Summer Walker’s music evokes the spirit of the blues. The 25-year-old Atlanta native has a writing ability reminiscent of Bessie Smith’s descriptive love narratives, deeply personal but at the same time reflecting universal emotions and desires. Walker’s 2019 debut, Over It, was the most-streamed album by a female artist since Beyonce’s Lemonade a few years earlier; her mix of soulful, classic-feeling R&B and raw, modern-day lyrical themes including social anxiety and difficult relationships had fans appointing her, half jokingly, a feminine version of Drake. And while it’s clear she finds all the attention a little unsettling, it’s been a thrill to watch her grow.
Listeners who gravitate to Walker for her intense honesty won’t be disappointed by Still Over It. On the album-opening “Bitter,” the singer blatantly calls out the drama of her complicated relationship with ex-boyfriend and Over It producer London on da Track, who Walker recently had a child with. “London, did you screw this bitch for real?” Walker rhetorically asks, going on to wonder why the woman in question seems to be mad at her before concluding, “Bitches just be lookin’ for attention” on the “Shade Room and Insta.” The song ends with loving yet gritty advice from Cardi B in what appears to be a voicemail. “Don’t let bitches feel like they have one up … do it your own way, do it beautifully, do it special,” Cardi implores.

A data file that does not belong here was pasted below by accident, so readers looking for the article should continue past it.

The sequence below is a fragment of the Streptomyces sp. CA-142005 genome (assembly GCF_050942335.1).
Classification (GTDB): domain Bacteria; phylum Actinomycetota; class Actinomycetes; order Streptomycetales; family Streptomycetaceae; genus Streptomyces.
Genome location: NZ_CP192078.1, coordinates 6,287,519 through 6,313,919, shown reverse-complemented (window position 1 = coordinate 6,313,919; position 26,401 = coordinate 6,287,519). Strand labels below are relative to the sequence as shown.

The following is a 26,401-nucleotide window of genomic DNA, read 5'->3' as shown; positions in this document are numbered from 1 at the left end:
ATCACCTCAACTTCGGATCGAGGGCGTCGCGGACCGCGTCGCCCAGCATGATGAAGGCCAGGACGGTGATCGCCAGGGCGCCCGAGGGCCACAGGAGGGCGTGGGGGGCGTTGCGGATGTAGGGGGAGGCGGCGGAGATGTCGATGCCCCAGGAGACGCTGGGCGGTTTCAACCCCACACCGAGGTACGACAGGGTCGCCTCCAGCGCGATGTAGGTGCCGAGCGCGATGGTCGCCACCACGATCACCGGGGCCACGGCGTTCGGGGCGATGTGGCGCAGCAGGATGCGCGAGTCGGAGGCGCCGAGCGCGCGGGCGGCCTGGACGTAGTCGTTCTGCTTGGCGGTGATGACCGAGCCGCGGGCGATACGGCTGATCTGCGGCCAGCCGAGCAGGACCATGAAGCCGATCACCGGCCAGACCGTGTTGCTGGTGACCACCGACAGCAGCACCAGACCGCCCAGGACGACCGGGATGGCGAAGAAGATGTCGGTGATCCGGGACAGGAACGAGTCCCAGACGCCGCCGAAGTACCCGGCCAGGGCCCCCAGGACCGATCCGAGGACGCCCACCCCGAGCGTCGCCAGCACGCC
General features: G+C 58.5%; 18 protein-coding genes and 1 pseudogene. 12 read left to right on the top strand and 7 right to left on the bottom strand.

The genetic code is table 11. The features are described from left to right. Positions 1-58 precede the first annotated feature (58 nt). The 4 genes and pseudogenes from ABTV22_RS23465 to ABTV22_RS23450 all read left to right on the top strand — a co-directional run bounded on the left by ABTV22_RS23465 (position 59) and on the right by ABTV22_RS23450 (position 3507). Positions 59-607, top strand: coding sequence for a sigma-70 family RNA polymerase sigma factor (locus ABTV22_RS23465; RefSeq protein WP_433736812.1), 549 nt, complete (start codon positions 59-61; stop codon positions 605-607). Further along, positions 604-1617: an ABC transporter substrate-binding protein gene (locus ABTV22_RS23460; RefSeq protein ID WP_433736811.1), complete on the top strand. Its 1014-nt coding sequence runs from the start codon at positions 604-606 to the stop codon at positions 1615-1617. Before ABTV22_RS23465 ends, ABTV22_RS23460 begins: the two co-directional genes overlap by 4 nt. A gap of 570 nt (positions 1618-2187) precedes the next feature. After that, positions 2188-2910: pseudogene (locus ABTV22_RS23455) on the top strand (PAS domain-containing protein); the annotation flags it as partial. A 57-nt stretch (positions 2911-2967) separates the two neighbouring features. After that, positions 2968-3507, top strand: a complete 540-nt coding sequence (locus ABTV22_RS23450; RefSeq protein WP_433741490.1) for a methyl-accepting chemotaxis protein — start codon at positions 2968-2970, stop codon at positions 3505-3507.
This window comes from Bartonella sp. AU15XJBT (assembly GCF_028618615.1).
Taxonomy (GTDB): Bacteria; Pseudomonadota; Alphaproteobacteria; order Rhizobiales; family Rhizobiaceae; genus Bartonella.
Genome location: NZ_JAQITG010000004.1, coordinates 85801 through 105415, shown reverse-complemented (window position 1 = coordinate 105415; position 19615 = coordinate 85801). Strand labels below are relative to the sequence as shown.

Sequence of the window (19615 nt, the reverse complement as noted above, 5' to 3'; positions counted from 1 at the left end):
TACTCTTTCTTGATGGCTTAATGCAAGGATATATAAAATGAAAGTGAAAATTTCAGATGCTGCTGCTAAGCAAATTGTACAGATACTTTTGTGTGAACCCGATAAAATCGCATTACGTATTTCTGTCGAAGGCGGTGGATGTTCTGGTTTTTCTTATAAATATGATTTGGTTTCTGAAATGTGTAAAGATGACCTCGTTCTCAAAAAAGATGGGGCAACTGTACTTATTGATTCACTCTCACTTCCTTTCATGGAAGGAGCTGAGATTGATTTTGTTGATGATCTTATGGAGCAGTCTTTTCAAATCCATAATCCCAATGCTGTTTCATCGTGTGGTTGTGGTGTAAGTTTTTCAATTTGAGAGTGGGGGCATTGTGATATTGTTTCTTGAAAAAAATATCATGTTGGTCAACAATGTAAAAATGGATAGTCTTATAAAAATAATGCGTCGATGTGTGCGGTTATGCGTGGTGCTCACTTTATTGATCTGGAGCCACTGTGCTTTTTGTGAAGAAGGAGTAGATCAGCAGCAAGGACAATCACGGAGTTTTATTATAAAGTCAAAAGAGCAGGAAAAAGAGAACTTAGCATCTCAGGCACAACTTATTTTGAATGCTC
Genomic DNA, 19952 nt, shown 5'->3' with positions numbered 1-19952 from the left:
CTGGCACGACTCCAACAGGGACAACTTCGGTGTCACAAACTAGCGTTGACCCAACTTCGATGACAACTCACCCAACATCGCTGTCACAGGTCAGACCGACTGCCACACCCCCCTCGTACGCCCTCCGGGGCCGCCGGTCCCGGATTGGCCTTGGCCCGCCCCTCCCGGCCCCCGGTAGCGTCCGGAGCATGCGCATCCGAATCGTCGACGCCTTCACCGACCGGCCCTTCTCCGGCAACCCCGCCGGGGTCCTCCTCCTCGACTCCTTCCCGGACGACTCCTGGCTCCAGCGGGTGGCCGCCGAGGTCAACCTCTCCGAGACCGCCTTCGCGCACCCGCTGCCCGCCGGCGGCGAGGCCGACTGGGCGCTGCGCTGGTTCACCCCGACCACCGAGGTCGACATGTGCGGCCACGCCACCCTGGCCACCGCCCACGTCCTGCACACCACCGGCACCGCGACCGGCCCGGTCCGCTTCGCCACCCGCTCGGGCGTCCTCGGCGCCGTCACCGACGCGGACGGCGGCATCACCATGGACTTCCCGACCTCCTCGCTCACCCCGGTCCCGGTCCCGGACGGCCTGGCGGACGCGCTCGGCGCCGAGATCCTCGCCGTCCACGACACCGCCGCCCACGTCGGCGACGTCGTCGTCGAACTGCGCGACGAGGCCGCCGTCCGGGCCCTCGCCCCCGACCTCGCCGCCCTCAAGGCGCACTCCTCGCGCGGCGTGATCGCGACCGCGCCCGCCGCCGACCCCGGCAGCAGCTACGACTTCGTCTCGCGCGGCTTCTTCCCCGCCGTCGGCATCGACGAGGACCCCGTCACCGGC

Musically, Over It nodded to R&B icons of the Nineties and early 2000s like 702 and Usher. Still Over It builds on that sound, with poppier moments like “Dat Right There,” and “Ex for a Reason,” which features a hard-hitting rap from JT of City Girls. The sultry “No Love,” featuring SZA, is a sex anthem about the need to sometimes “fuck, get drunk,” without the messy emotions that could come with attachment. The album moves smoothly and slowly on songs like “You Don’t Know Me,” the Ari Lennox feature “Unloyal,” and the sexy ballad “Screwin,” showcasing both Walker’s multifaceted voice and the excellent range of duet partner Omarion.
The second half of the LP can feel a little too relaxed and laid-back at points, but Walker ends on a powerful note with “4th Baby Mama,” an allusion to her being the mother of London’s fourth child. “I wanna start with your mama, she should’ve whooped your ass,” she sings. The song’s placement at the end of the album feels symbolic, making it Walker’s conclusive statement that she is, in fact, over it for good.
Following that soft yet cathartic track, she closes things down with a sisterly moment in “Ciara’s Prayer,” a benediction from the R&B singer Ciara: “Lord, thank you for reminding me who I am. I am a queen, I deserve to be treated like one. I’m a warrior, I will get up,” she prays. It’s the affirmation of new love that Walker’s fans have been waiting to hear for years: Lord willing, Summer Walker still has a lot of life — in love, and in music — ahead of her.